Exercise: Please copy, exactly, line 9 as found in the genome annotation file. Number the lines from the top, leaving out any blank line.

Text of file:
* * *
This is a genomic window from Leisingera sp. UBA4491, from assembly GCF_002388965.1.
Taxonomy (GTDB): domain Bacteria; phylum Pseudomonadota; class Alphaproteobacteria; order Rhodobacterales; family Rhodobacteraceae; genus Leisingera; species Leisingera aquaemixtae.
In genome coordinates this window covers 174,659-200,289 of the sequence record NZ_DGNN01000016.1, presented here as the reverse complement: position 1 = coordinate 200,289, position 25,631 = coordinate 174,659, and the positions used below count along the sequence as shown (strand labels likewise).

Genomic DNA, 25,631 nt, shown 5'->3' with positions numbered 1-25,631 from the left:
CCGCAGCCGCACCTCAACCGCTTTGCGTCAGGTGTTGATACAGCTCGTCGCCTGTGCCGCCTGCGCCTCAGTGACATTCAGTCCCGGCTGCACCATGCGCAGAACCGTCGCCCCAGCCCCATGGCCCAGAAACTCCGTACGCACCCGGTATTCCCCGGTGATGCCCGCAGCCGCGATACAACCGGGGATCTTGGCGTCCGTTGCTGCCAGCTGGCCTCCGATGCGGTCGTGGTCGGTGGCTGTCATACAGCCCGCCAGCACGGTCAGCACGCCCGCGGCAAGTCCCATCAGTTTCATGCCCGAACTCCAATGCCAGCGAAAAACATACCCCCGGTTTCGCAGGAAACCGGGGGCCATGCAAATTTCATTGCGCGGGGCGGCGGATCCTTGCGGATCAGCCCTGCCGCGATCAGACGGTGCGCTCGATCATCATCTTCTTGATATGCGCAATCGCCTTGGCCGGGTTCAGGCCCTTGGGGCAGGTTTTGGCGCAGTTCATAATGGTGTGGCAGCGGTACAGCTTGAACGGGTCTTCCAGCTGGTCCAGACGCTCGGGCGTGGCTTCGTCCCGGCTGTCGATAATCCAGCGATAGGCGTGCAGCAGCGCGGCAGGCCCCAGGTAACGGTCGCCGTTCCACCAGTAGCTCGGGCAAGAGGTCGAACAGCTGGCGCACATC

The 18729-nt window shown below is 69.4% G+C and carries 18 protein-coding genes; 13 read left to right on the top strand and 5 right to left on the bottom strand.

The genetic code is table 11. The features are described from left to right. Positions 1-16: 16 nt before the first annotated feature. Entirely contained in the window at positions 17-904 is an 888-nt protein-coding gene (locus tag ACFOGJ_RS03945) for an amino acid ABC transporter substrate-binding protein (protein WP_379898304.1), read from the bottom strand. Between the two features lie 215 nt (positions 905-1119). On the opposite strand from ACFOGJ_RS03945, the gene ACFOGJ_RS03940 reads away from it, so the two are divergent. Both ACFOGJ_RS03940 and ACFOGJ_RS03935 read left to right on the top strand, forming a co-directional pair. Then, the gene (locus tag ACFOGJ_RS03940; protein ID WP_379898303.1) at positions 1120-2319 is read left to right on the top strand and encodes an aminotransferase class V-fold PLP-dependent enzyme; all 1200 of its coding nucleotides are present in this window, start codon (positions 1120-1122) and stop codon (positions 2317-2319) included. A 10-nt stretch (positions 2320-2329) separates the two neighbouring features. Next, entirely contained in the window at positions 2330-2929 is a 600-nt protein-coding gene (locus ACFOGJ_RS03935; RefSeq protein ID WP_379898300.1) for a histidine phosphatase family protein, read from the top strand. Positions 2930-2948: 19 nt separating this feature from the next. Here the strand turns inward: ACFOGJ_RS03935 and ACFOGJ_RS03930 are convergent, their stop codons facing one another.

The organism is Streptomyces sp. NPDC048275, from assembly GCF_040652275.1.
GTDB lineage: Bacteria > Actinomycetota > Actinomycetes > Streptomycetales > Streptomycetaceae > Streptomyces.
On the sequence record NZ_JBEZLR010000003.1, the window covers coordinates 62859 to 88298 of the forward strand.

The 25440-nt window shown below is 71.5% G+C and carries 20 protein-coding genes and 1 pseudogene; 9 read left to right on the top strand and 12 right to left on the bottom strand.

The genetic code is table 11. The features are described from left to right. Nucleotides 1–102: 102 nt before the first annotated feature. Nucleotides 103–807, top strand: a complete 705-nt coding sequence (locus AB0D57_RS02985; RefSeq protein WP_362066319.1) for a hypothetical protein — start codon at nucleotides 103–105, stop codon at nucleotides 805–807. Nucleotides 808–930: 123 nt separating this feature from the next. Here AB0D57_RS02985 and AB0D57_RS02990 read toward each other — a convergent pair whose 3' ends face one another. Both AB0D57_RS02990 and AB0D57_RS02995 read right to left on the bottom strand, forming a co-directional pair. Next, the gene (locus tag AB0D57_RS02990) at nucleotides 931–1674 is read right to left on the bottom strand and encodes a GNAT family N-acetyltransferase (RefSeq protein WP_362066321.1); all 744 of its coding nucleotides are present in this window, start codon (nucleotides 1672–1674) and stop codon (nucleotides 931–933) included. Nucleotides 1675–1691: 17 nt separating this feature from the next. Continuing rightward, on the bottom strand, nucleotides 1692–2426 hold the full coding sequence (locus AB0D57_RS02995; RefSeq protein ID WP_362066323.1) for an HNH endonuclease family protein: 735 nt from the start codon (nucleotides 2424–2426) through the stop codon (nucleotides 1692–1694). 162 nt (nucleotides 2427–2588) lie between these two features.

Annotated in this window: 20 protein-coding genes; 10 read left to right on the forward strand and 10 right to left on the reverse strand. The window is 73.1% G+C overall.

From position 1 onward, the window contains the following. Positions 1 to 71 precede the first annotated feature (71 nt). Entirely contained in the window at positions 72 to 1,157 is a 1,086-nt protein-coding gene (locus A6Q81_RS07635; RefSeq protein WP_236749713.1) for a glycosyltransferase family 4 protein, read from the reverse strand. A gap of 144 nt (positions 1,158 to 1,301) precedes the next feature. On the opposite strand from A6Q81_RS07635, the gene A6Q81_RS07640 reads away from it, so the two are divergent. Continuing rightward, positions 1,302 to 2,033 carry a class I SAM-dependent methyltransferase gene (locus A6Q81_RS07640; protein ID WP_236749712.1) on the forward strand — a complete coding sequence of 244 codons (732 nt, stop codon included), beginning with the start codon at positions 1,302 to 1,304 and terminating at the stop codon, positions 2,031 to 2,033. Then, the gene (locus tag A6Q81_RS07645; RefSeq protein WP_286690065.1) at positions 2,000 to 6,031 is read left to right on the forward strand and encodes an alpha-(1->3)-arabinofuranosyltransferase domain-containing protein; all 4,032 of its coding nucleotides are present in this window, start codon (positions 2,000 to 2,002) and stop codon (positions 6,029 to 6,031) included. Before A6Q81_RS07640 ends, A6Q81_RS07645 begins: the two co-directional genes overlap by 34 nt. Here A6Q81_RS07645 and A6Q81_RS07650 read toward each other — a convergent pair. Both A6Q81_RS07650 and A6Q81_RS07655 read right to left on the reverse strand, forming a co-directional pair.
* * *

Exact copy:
GTDB lineage: Bacteria > Actinomycetota > Actinomycetes > Streptomycetales > Streptomycetaceae > Streptomyces.